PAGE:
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I am reading the "Introduction to Algorithms" by Thomas Cormen et al. Particularly the theorem which says that given an open-address hash table with load factor α=n/m<1, the expected number of probes in an unsuccessful search is at most 1/(1−α), assuming uniform hashing.

In the proof they are saying -

$p_i$ = It is the probability of exactly i probes where we are finding all of the slots to be occupied. i is 0,1,2,…

$q_i$ = It is the probability of at least i probes where we are finding all of the slots to be occupied. i is 0,1,2,…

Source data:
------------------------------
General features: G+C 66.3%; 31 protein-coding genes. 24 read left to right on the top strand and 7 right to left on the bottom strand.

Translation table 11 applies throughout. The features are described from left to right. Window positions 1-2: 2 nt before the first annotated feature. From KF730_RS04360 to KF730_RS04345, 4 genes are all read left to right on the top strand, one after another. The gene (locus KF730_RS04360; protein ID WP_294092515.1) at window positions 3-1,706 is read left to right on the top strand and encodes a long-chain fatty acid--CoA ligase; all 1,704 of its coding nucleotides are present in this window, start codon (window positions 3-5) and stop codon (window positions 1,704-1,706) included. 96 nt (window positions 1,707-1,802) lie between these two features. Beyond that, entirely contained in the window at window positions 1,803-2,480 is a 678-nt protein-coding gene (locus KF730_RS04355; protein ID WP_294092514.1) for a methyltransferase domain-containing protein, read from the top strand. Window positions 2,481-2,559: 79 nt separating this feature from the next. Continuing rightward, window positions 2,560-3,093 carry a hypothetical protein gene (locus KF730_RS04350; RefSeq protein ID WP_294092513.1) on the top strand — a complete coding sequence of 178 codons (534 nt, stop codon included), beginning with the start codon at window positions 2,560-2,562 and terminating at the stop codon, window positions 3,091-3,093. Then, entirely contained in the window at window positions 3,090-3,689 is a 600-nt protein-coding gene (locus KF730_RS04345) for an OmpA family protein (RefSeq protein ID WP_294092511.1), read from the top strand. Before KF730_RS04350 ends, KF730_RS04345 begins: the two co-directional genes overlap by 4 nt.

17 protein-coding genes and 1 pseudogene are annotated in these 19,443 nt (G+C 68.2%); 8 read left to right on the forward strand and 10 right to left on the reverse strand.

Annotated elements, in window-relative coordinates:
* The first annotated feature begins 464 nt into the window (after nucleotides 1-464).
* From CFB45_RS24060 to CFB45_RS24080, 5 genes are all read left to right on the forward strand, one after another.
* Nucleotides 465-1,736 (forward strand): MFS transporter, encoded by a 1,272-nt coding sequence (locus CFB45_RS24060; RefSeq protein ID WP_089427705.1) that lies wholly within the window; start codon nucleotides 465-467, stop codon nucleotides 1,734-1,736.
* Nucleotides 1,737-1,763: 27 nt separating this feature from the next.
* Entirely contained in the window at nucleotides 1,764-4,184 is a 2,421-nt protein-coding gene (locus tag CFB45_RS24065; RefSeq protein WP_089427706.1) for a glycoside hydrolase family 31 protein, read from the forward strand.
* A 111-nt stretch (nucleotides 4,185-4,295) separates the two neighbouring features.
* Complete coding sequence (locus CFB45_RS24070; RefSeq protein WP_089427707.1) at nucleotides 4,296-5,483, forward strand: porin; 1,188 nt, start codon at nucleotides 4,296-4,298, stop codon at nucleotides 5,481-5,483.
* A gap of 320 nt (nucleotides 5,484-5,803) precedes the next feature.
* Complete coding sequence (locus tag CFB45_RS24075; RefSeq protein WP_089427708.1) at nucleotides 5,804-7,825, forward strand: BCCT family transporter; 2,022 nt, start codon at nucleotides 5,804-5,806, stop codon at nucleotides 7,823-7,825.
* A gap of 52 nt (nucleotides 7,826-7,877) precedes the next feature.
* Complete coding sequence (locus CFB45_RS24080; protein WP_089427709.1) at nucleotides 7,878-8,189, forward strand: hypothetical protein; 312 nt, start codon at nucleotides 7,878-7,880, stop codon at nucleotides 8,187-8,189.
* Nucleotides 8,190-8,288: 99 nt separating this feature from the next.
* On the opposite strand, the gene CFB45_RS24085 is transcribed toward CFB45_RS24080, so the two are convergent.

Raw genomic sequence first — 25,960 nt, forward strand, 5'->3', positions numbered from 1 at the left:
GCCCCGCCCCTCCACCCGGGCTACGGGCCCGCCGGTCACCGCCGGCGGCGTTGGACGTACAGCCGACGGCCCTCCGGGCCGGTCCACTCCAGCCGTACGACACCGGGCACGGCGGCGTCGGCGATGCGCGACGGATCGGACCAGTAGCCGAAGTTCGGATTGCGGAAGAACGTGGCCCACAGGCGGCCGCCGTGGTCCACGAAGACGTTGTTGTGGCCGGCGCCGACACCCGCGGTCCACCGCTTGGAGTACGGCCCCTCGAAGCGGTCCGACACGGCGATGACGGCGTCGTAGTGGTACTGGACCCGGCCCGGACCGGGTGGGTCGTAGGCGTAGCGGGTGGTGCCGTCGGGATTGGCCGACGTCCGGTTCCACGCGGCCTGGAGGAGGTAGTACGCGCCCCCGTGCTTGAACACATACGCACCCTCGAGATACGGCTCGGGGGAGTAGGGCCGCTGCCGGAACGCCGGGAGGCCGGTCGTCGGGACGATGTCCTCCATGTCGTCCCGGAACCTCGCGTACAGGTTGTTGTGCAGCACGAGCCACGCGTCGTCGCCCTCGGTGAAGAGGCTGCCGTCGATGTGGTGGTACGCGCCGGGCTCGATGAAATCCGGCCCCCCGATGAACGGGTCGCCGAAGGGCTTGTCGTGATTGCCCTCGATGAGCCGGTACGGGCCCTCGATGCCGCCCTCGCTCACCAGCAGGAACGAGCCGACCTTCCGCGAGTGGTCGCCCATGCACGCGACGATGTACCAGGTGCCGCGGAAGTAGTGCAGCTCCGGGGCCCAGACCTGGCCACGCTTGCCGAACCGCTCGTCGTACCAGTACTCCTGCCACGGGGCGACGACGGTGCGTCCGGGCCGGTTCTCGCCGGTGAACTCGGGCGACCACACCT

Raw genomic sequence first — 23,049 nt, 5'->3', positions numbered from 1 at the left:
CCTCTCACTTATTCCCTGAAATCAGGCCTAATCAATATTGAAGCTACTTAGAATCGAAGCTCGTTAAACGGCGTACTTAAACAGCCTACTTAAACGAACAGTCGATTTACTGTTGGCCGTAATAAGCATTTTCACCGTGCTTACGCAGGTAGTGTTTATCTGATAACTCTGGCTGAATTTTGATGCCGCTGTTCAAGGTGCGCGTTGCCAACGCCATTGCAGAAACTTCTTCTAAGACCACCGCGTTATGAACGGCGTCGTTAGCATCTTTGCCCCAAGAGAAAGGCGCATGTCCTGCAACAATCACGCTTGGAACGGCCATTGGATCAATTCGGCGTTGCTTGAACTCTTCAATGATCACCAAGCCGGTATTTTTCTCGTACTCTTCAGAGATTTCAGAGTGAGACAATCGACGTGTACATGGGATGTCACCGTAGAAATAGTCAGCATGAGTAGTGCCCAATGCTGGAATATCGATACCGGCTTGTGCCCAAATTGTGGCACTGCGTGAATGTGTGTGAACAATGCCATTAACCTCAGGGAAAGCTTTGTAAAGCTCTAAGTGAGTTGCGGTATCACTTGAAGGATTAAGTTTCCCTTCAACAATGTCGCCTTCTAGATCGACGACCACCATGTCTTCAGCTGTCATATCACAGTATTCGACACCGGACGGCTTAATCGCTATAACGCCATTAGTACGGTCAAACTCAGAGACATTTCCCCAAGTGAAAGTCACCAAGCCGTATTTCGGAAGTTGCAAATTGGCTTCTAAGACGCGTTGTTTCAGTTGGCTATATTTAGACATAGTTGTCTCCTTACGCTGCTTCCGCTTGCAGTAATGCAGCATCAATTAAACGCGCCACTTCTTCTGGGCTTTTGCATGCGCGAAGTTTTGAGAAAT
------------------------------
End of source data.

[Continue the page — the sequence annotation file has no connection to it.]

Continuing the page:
Then it says -

$$\sum_{i=0}^\infty i\,p_i\, = \sum_{i=1}^\infty q_i$$

How it is so?

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For any $i$, $q_i = p_i + p_{i+1} + p_{i+2} + \dots$. Now look at $\sum_{i\geq 1}q_i$ and how many times each $p_i$ occurs. $p_1$ occurs only in $q_1$; $p_2$ occurs in $q_1$ and $q_2$; and, in general, $p_i$ occurs only in $q_1,\dots, q_i$. In other words, each $p_i$ occurs $i$ times in the sum of the $q_i$s.

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